West, TX

A one-in-a-million anomaly : Texas biologists record rare melanistic (black hair) mule deer

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Representational imageMikeGoad

Biologists from the Texas Department of Parks and Wildlife found a deer with a rare genetic mutation in the West Texas desert while conducting wildlife surveys in the Trans-Pecos Wildlife District. This special deer appears all black compared to the majority of mule deer that have a brown color.

Researchers estimate that one out of several million deer have this rare genetic makeup, although it’s hard to estimate the exact number. Texas Parks and Wildlife posted a video on Facebook along with a statement:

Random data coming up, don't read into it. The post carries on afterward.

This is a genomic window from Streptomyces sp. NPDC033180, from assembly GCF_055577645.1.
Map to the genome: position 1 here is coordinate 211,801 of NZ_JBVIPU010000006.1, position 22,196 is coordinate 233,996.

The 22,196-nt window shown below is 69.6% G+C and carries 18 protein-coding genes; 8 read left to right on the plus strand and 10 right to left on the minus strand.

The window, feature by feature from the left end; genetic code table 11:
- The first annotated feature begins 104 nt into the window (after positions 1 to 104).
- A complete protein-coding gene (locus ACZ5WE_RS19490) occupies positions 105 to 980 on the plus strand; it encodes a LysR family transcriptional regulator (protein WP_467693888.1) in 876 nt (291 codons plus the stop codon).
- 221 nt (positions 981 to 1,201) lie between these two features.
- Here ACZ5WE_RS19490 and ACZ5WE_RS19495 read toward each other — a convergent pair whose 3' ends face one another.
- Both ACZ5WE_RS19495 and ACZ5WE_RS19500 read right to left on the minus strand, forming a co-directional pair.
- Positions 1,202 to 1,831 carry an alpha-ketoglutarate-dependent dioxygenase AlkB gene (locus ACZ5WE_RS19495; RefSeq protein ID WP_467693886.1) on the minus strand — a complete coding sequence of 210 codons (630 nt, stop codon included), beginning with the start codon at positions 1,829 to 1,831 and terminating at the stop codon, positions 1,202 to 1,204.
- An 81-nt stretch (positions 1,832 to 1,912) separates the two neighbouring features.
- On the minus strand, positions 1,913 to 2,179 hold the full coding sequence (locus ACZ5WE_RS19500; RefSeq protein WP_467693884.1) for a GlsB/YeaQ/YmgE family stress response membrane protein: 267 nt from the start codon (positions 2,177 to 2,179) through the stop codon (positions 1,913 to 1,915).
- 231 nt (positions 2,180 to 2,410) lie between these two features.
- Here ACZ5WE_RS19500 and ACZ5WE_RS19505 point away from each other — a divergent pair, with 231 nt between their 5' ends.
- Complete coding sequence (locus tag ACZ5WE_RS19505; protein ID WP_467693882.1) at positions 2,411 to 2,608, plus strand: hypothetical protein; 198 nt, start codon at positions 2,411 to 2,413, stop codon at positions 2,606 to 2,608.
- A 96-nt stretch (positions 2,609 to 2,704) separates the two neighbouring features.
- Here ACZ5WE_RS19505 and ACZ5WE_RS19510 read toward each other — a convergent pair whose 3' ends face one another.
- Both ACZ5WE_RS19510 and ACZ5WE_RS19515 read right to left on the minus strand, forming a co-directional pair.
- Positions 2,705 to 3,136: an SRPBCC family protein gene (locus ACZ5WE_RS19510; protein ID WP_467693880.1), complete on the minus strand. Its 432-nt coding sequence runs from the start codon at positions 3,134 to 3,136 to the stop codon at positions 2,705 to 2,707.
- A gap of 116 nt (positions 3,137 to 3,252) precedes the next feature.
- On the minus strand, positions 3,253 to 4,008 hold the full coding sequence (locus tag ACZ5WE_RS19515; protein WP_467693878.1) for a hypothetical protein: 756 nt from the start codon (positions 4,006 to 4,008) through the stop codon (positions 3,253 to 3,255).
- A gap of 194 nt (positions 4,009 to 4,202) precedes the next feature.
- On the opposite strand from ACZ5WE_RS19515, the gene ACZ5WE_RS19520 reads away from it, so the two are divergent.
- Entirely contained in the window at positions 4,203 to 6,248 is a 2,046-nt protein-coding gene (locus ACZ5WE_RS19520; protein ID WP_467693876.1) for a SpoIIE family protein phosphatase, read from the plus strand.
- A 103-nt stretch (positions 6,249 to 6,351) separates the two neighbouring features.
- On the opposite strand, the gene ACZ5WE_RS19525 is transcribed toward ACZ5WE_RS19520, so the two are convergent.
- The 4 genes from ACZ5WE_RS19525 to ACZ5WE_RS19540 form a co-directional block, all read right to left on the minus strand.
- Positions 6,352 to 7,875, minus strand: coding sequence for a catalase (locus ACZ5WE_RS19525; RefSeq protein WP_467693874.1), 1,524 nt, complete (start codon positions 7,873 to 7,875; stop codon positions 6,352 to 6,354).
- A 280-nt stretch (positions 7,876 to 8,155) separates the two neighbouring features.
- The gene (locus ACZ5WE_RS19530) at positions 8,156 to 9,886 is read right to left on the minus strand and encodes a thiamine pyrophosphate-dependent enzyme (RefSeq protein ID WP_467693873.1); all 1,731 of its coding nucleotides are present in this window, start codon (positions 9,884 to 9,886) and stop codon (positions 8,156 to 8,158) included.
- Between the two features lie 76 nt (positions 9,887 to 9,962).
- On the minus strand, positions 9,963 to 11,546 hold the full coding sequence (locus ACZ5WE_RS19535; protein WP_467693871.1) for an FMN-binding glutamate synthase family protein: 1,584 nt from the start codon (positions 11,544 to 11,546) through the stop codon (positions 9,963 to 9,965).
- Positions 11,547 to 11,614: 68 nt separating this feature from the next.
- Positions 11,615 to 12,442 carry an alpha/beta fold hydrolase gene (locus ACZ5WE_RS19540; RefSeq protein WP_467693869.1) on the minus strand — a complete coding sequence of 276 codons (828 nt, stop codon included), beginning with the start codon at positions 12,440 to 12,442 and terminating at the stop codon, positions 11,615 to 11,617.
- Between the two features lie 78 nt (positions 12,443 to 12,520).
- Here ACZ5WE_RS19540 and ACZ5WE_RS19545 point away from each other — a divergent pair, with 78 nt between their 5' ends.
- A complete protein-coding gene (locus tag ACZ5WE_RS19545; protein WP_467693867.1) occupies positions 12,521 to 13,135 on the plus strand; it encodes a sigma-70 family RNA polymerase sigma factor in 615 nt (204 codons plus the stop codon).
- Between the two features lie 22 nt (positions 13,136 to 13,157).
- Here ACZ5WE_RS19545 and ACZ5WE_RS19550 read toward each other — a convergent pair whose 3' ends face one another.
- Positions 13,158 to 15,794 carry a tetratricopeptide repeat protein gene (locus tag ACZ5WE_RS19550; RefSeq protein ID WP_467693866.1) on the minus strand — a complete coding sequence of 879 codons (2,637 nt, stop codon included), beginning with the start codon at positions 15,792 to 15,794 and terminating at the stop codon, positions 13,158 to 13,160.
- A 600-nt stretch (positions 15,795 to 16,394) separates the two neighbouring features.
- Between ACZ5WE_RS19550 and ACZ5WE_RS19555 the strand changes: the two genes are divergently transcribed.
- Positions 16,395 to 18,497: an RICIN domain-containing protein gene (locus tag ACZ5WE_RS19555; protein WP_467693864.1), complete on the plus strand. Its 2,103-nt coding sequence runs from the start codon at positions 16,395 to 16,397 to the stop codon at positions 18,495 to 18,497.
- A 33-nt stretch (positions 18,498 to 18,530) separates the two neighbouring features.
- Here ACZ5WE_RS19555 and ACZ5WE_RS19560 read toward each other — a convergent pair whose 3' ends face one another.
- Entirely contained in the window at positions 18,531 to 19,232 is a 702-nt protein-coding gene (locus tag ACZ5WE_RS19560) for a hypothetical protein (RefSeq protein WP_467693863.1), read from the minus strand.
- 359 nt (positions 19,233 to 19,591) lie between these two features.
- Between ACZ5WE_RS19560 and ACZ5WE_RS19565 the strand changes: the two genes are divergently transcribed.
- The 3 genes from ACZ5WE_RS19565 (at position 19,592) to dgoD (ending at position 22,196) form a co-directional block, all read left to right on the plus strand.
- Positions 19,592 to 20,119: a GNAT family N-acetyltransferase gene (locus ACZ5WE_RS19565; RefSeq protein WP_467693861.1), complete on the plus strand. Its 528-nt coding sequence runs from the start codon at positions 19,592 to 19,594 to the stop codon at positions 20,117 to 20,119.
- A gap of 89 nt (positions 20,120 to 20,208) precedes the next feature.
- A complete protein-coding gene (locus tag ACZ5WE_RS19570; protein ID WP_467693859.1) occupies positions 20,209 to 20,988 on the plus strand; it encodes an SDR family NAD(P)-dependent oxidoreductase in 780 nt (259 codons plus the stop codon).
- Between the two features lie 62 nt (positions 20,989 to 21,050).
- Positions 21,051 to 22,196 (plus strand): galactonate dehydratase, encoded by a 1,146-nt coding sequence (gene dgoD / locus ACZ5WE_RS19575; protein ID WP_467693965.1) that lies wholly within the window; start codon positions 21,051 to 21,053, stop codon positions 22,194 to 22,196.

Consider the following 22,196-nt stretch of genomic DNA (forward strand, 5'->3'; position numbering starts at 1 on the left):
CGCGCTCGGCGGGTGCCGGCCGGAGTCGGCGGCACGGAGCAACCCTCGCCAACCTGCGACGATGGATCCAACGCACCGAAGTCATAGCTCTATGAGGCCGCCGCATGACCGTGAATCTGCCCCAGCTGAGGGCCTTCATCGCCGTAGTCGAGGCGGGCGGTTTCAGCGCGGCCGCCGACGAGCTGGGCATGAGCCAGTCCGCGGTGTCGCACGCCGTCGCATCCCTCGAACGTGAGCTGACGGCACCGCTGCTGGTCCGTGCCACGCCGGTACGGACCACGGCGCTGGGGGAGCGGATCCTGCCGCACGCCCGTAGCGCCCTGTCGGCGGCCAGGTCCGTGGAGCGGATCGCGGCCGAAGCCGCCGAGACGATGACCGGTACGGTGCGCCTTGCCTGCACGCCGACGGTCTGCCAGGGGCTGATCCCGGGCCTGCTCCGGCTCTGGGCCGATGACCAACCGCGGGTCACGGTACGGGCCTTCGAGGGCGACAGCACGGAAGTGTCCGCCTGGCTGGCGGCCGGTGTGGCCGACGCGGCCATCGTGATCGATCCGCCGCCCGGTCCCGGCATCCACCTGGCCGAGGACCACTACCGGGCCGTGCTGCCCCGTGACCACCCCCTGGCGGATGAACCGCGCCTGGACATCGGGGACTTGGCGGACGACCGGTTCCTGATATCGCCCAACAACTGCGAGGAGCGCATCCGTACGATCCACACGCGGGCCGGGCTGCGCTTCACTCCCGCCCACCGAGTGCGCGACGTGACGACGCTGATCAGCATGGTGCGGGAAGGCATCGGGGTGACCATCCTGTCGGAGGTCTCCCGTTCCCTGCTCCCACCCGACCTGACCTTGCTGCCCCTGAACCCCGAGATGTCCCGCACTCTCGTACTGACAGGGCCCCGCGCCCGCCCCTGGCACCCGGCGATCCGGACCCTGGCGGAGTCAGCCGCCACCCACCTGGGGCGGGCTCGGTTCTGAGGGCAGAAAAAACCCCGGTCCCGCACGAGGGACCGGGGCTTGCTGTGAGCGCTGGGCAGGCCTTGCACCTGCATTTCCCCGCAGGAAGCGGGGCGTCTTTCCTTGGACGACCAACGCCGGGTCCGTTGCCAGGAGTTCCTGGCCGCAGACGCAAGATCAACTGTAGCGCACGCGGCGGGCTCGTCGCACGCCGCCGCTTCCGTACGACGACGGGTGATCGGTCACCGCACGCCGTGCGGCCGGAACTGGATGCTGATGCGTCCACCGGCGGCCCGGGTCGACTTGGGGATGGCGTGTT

Melanism is a rare, random genetic anomaly believed to be caused by mutations in the melanocortin 1 receptor gene (MC1R) which leads to an overproduction of the pigment melanin. It’s difficult for Biologists to quantify the number of mule deer that have this condition, but it’s estimated to be around 1 in several million – making it even rarer than an albino (all white hair) or piebald (white spotted) mule deer.

Melanistic mule deer are hard to find, the rarest of the rare. They appear perfectly normal, save for their color. The first one observed and recorded by an American scientist was in 1929. There had only been sightings of a rare melanistic deer in 29 states as of 2018.

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